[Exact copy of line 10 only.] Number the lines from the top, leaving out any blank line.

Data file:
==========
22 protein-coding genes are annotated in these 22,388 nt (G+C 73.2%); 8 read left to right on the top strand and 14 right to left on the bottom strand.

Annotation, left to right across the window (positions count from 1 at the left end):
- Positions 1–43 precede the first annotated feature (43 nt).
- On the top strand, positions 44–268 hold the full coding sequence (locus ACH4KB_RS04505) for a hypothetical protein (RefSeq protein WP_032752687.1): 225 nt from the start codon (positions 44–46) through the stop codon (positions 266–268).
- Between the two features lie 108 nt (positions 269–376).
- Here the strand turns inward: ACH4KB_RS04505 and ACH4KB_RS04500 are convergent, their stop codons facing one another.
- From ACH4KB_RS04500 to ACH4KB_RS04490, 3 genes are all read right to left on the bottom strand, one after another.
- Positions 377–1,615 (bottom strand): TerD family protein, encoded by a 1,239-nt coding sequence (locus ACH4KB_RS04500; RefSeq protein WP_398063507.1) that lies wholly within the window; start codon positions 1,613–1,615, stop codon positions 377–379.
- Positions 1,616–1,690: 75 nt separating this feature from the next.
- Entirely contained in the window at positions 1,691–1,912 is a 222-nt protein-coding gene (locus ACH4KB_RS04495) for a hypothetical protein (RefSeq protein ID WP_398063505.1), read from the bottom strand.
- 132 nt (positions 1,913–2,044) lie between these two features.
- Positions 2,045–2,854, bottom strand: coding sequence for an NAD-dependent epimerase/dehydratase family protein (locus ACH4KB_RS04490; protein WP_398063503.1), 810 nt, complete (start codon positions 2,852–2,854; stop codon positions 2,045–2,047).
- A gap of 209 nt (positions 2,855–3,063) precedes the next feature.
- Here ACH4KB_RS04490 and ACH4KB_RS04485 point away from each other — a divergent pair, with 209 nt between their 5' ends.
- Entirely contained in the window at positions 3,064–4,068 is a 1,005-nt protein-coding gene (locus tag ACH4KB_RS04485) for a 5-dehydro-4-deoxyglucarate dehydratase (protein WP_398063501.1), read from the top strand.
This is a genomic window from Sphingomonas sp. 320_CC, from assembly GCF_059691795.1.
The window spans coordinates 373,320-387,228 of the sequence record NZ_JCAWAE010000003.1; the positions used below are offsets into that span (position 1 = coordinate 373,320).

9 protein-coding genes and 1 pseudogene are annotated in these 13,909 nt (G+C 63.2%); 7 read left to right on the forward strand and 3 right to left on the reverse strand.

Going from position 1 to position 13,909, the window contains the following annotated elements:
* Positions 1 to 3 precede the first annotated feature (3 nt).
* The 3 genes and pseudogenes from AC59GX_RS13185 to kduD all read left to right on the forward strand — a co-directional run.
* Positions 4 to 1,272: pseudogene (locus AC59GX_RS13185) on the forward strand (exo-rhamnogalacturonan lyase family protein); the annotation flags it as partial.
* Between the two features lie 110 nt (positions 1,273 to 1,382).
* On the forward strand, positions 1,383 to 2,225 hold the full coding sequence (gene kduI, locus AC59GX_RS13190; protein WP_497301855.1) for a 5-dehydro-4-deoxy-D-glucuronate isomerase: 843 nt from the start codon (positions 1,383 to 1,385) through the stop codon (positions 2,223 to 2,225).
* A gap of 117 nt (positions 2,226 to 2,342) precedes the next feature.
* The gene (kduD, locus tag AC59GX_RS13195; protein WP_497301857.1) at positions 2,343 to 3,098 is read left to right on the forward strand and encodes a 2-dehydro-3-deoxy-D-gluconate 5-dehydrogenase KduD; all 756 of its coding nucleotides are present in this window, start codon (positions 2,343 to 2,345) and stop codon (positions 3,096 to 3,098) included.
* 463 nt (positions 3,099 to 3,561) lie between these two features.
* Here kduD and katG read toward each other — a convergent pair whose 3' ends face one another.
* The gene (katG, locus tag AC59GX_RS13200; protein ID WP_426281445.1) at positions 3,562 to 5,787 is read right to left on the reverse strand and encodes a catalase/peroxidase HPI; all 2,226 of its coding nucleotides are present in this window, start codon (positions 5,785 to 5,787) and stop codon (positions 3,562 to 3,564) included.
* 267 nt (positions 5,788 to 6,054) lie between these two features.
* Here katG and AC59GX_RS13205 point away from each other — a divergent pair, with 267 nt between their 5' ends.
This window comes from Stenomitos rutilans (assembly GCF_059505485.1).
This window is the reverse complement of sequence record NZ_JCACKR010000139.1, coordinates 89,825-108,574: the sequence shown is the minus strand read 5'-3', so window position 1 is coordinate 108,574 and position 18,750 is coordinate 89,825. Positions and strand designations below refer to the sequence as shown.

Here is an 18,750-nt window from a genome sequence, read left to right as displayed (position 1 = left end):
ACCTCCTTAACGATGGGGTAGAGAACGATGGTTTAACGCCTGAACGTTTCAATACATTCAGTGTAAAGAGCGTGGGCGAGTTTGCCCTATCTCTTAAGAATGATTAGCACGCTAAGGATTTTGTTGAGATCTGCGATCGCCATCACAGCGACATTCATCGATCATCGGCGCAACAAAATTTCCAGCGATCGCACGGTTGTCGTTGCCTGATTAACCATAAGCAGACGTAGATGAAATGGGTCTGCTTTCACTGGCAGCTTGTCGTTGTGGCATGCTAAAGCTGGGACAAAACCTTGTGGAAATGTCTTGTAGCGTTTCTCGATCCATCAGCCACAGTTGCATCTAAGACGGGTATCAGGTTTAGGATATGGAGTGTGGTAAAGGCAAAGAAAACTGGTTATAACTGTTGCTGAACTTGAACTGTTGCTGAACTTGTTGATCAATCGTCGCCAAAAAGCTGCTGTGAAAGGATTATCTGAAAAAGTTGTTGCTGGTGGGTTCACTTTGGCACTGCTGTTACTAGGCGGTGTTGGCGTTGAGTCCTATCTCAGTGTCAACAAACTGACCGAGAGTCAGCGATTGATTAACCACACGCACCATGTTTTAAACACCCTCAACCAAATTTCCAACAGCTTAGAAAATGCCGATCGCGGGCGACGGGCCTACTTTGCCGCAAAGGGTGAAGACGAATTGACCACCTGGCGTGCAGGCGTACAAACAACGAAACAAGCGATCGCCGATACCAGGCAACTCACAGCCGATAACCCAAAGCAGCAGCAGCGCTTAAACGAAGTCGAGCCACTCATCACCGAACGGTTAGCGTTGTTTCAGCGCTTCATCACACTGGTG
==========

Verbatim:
- Entirely contained in the window at positions 1,691–1,912 is a 222-nt protein-coding gene (locus ACH4KB_RS04495) for a hypothetical protein (RefSeq protein ID WP_398063505.1), read from the bottom strand.